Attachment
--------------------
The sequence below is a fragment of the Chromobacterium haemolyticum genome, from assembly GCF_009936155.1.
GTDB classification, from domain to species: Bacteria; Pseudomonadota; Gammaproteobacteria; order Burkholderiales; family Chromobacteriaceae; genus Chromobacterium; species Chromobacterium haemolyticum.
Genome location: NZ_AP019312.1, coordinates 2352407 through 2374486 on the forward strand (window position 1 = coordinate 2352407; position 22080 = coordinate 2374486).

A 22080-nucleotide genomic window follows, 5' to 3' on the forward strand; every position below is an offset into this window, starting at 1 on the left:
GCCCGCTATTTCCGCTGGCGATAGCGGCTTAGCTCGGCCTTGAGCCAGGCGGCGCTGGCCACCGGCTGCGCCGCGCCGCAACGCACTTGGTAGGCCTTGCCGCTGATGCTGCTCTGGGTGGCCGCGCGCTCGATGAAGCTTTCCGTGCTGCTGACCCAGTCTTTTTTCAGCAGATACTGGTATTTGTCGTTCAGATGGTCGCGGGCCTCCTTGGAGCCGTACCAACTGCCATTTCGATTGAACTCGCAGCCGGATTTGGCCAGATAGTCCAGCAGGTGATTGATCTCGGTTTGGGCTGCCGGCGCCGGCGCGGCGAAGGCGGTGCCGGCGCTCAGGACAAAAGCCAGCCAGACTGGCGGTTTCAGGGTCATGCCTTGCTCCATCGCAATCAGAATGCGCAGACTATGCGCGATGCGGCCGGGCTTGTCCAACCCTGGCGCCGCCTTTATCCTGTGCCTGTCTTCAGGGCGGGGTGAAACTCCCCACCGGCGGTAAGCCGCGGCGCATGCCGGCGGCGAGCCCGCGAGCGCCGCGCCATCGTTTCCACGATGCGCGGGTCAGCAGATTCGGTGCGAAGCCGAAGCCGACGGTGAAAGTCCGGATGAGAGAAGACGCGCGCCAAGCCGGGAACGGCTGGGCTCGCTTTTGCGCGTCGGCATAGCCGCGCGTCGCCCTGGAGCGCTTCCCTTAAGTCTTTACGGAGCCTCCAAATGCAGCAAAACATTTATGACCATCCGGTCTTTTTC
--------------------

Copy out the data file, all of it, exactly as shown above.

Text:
The sequence below is a fragment of the Chromobacterium haemolyticum genome, from assembly GCF_009936155.1.
GTDB classification, from domain to species: Bacteria; Pseudomonadota; Gammaproteobacteria; order Burkholderiales; family Chromobacteriaceae; genus Chromobacterium; species Chromobacterium haemolyticum.
Genome location: NZ_AP019312.1, coordinates 2352407 through 2374486 on the forward strand (window position 1 = coordinate 2352407; position 22080 = coordinate 2374486).

A 22080-nucleotide genomic window follows, 5' to 3' on the forward strand; every position below is an offset into this window, starting at 1 on the left:
GCCCGCTATTTCCGCTGGCGATAGCGGCTTAGCTCGGCCTTGAGCCAGGCGGCGCTGGCCACCGGCTGCGCCGCGCCGCAACGCACTTGGTAGGCCTTGCCGCTGATGCTGCTCTGGGTGGCCGCGCGCTCGATGAAGCTTTCCGTGCTGCTGACCCAGTCTTTTTTCAGCAGATACTGGTATTTGTCGTTCAGATGGTCGCGGGCCTCCTTGGAGCCGTACCAACTGCCATTTCGATTGAACTCGCAGCCGGATTTGGCCAGATAGTCCAGCAGGTGATTGATCTCGGTTTGGGCTGCCGGCGCCGGCGCGGCGAAGGCGGTGCCGGCGCTCAGGACAAAAGCCAGCCAGACTGGCGGTTTCAGGGTCATGCCTTGCTCCATCGCAATCAGAATGCGCAGACTATGCGCGATGCGGCCGGGCTTGTCCAACCCTGGCGCCGCCTTTATCCTGTGCCTGTCTTCAGGGCGGGGTGAAACTCCCCACCGGCGGTAAGCCGCGGCGCATGCCGGCGGCGAGCCCGCGAGCGCCGCGCCATCGTTTCCACGATGCGCGGGTCAGCAGATTCGGTGCGAAGCCGAAGCCGACGGTGAAAGTCCGGATGAGAGAAGACGCGCGCCAAGCCGGGAACGGCTGGGCTCGCTTTTGCGCGTCGGCATAGCCGCGCGTCGCCCTGGAGCGCTTCCCTTAAGTCTTTACGGAGCCTCCAAATGCAGCAAAACATTTATGACCATCCGGTCTTTTTC